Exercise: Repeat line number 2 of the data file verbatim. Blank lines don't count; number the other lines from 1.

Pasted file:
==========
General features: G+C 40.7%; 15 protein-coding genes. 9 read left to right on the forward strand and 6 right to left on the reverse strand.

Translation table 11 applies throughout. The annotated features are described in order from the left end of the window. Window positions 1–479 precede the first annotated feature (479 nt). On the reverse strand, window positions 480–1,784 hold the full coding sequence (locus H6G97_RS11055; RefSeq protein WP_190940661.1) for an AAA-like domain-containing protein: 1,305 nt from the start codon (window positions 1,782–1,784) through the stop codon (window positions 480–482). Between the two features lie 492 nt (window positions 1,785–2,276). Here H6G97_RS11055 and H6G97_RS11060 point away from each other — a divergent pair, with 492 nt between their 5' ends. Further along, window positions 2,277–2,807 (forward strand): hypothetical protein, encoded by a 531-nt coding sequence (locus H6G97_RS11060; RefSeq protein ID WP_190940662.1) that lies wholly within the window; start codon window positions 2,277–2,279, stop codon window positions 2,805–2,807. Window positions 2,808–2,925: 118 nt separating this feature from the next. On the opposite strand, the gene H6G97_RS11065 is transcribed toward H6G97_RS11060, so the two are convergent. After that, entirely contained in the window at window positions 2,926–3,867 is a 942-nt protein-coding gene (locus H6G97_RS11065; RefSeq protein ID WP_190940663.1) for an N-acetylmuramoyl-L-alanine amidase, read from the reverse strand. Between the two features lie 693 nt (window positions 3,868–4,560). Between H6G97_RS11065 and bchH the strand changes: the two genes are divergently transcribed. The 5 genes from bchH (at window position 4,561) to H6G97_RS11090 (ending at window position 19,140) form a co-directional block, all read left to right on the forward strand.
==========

Translation table 11 applies throughout. The annotated features are described in order from the left end of the window. Window positions 1–479 precede the first annotated feature (479 nt). On the reverse strand, window positions 480–1,784 hold the full coding sequence (locus H6G97_RS11055; RefSeq protein WP_190940661.1) for an AAA-like domain-containing protein: 1,305 nt from the start codon (window positions 1,782–1,784) through the stop codon (window positions 480–482). Between the two features lie 492 nt (window positions 1,785–2,276). Here H6G97_RS11055 and H6G97_RS11060 point away from each other — a divergent pair, with 492 nt between their 5' ends. Further along, window positions 2,277–2,807 (forward strand): hypothetical protein, encoded by a 531-nt coding sequence (locus H6G97_RS11060; RefSeq protein ID WP_190940662.1) that lies wholly within the window; start codon window positions 2,277–2,279, stop codon window positions 2,805–2,807. Window positions 2,808–2,925: 118 nt separating this feature from the next. On the opposite strand, the gene H6G97_RS11065 is transcribed toward H6G97_RS11060, so the two are convergent. After that, entirely contained in the window at window positions 2,926–3,867 is a 942-nt protein-coding gene (locus H6G97_RS11065; RefSeq protein ID WP_190940663.1) for an N-acetylmuramoyl-L-alanine amidase, read from the reverse strand. Between the two features lie 693 nt (window positions 3,868–4,560). Between H6G97_RS11065 and bchH the strand changes: the two genes are divergently transcribed. The 5 genes from bchH (at window position 4,561) to H6G97_RS11090 (ending at window position 19,140) form a co-directional block, all read left to right on the forward strand.